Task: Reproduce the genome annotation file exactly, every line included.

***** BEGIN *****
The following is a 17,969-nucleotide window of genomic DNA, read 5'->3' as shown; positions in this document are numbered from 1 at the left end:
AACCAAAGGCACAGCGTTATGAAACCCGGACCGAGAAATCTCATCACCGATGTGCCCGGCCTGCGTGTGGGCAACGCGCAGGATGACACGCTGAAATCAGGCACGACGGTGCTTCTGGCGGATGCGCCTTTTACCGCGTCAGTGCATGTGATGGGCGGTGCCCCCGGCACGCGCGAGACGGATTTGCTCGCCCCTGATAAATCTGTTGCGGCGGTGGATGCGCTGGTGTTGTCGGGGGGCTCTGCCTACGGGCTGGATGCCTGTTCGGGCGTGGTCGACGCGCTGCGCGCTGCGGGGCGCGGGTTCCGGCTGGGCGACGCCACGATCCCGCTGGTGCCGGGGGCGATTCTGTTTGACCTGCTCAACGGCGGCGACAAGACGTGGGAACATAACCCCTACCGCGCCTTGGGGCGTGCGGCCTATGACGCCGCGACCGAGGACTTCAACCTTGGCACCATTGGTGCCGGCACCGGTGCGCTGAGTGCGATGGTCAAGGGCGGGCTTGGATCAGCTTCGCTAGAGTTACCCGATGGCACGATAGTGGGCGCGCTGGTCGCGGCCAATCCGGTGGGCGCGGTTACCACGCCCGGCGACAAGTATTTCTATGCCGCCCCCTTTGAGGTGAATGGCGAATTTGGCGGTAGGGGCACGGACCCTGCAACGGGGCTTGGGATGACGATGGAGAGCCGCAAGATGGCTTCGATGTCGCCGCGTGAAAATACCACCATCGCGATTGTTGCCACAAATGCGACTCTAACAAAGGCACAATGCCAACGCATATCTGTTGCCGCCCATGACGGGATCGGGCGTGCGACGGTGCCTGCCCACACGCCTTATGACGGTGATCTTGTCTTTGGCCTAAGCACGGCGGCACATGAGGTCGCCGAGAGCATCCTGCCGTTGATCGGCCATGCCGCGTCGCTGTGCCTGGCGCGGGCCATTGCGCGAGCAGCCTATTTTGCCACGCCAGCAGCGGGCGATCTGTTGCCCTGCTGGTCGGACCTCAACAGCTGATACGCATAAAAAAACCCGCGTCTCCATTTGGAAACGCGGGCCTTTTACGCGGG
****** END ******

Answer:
The following is a 17,969-nucleotide window of genomic DNA, read 5'->3' as shown; positions in this document are numbered from 1 at the left end:
AACCAAAGGCACAGCGTTATGAAACCCGGACCGAGAAATCTCATCACCGATGTGCCCGGCCTGCGTGTGGGCAACGCGCAGGATGACACGCTGAAATCAGGCACGACGGTGCTTCTGGCGGATGCGCCTTTTACCGCGTCAGTGCATGTGATGGGCGGTGCCCCCGGCACGCGCGAGACGGATTTGCTCGCCCCTGATAAATCTGTTGCGGCGGTGGATGCGCTGGTGTTGTCGGGGGGCTCTGCCTACGGGCTGGATGCCTGTTCGGGCGTGGTCGACGCGCTGCGCGCTGCGGGGCGCGGGTTCCGGCTGGGCGACGCCACGATCCCGCTGGTGCCGGGGGCGATTCTGTTTGACCTGCTCAACGGCGGCGACAAGACGTGGGAACATAACCCCTACCGCGCCTTGGGGCGTGCGGCCTATGACGCCGCGACCGAGGACTTCAACCTTGGCACCATTGGTGCCGGCACCGGTGCGCTGAGTGCGATGGTCAAGGGCGGGCTTGGATCAGCTTCGCTAGAGTTACCCGATGGCACGATAGTGGGCGCGCTGGTCGCGGCCAATCCGGTGGGCGCGGTTACCACGCCCGGCGACAAGTATTTCTATGCCGCCCCCTTTGAGGTGAATGGCGAATTTGGCGGTAGGGGCACGGACCCTGCAACGGGGCTTGGGATGACGATGGAGAGCCGCAAGATGGCTTCGATGTCGCCGCGTGAAAATACCACCATCGCGATTGTTGCCACAAATGCGACTCTAACAAAGGCACAATGCCAACGCATATCTGTTGCCGCCCATGACGGGATCGGGCGTGCGACGGTGCCTGCCCACACGCCTTATGACGGTGATCTTGTCTTTGGCCTAAGCACGGCGGCACATGAGGTCGCCGAGAGCATCCTGCCGTTGATCGGCCATGCCGCGTCGCTGTGCCTGGCGCGGGCCATTGCGCGAGCAGCCTATTTTGCCACGCCAGCAGCGGGCGATCTGTTGCCCTGCTGGTCGGACCTCAACAGCTGATACGCATAAAAAAACCCGCGTCTCCATTTGGAAACGCGGGCCTTTTACGCGGG